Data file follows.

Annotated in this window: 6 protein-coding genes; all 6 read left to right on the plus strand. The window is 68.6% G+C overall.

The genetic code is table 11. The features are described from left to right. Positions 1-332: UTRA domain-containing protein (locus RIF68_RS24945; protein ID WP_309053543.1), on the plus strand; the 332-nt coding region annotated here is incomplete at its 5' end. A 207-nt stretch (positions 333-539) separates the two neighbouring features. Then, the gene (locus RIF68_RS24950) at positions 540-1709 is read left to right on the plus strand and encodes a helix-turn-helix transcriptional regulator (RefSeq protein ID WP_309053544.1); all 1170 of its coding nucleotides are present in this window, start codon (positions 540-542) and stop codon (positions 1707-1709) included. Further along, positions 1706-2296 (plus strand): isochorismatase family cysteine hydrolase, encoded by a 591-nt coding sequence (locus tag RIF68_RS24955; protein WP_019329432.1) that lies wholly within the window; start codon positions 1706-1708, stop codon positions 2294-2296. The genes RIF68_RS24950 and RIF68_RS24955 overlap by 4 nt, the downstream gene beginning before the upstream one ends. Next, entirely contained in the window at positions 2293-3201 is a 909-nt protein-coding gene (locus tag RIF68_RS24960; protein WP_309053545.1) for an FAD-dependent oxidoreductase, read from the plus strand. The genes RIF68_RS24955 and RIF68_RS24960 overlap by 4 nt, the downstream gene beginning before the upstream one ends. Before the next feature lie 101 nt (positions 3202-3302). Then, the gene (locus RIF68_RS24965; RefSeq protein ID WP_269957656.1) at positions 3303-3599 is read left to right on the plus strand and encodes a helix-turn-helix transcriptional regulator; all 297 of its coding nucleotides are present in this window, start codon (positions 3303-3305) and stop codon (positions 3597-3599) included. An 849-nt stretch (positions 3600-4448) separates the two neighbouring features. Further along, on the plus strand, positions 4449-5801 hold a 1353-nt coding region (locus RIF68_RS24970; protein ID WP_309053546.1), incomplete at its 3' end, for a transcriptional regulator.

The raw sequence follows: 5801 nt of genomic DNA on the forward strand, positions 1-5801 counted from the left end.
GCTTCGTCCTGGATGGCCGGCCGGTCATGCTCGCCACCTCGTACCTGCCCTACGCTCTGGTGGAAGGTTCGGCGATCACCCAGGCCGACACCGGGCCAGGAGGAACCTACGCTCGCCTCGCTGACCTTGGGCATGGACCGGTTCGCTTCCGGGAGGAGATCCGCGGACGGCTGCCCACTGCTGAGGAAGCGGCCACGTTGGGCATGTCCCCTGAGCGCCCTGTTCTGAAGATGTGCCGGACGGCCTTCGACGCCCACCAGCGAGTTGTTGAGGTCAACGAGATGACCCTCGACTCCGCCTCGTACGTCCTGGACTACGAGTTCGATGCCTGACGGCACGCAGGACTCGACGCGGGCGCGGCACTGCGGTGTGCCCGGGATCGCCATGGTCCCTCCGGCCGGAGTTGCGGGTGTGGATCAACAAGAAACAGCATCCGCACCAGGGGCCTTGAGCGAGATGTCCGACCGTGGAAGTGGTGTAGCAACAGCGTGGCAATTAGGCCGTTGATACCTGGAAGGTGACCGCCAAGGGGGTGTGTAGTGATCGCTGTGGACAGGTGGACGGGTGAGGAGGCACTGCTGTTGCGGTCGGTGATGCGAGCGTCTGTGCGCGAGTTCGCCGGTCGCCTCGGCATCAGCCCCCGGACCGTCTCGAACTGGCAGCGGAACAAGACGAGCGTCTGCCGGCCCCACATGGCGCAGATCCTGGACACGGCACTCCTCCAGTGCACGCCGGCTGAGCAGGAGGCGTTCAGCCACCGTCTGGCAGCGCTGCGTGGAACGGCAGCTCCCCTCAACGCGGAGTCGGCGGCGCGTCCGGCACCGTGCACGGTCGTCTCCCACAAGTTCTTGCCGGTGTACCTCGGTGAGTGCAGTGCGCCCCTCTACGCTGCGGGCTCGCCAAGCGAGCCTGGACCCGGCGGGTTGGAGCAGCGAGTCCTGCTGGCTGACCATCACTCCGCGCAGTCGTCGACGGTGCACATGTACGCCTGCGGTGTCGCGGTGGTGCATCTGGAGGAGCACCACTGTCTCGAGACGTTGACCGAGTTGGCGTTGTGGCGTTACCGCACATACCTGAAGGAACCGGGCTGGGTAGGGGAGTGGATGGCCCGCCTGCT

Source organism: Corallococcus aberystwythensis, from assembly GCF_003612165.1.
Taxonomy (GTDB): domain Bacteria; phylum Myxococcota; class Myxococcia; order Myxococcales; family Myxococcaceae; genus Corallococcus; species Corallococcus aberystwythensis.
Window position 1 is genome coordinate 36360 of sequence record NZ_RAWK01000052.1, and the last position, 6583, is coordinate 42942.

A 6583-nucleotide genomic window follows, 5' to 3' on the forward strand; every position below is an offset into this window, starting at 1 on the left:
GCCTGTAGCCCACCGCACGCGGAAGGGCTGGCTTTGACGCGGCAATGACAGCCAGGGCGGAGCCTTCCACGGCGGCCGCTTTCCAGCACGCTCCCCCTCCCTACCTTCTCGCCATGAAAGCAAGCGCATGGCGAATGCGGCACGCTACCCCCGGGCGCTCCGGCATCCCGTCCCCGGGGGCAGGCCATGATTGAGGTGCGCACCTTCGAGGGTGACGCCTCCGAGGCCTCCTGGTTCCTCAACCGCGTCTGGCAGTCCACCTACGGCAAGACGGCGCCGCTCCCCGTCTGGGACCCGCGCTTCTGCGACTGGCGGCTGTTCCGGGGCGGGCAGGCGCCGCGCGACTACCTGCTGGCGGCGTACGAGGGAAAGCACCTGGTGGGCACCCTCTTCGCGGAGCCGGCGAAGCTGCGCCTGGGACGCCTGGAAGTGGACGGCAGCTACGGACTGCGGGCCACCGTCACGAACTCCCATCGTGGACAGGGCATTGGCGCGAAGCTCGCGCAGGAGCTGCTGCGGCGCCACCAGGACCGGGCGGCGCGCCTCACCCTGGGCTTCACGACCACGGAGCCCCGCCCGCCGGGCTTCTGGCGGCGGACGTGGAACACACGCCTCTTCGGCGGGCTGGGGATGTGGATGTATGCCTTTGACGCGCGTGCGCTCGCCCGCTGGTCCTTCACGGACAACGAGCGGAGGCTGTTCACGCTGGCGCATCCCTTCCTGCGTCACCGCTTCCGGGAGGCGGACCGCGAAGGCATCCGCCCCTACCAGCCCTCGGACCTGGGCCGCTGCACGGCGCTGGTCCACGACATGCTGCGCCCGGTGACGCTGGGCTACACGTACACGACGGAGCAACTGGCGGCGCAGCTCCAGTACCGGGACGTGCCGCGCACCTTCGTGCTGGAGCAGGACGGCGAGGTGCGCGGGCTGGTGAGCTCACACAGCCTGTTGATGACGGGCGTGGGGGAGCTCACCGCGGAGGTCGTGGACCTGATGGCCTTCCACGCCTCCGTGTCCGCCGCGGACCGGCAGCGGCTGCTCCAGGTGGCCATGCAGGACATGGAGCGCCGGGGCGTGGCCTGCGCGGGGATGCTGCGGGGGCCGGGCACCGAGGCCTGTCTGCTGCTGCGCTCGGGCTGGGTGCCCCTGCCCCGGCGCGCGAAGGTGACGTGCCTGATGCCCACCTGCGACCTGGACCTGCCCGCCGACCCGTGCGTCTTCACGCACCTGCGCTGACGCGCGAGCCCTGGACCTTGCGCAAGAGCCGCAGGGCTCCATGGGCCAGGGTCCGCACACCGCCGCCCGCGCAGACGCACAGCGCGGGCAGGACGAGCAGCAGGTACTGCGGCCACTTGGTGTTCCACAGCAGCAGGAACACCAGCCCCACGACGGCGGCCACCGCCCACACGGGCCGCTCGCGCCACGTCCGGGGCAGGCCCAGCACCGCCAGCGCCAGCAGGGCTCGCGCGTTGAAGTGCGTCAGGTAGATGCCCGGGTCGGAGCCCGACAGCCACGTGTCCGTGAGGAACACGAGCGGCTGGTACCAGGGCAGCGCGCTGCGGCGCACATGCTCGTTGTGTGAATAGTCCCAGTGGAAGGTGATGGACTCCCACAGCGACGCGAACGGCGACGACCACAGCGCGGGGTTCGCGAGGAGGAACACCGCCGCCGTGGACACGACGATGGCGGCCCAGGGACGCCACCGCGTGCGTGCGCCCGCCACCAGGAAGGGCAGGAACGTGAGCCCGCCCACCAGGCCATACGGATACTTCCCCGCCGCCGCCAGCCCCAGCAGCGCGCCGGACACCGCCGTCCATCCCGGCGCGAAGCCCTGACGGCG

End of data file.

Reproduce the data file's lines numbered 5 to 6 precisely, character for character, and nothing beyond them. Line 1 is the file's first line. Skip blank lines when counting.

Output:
Source organism: Corallococcus aberystwythensis, from assembly GCF_003612165.1.
Taxonomy (GTDB): domain Bacteria; phylum Myxococcota; class Myxococcia; order Myxococcales; family Myxococcaceae; genus Corallococcus; species Corallococcus aberystwythensis.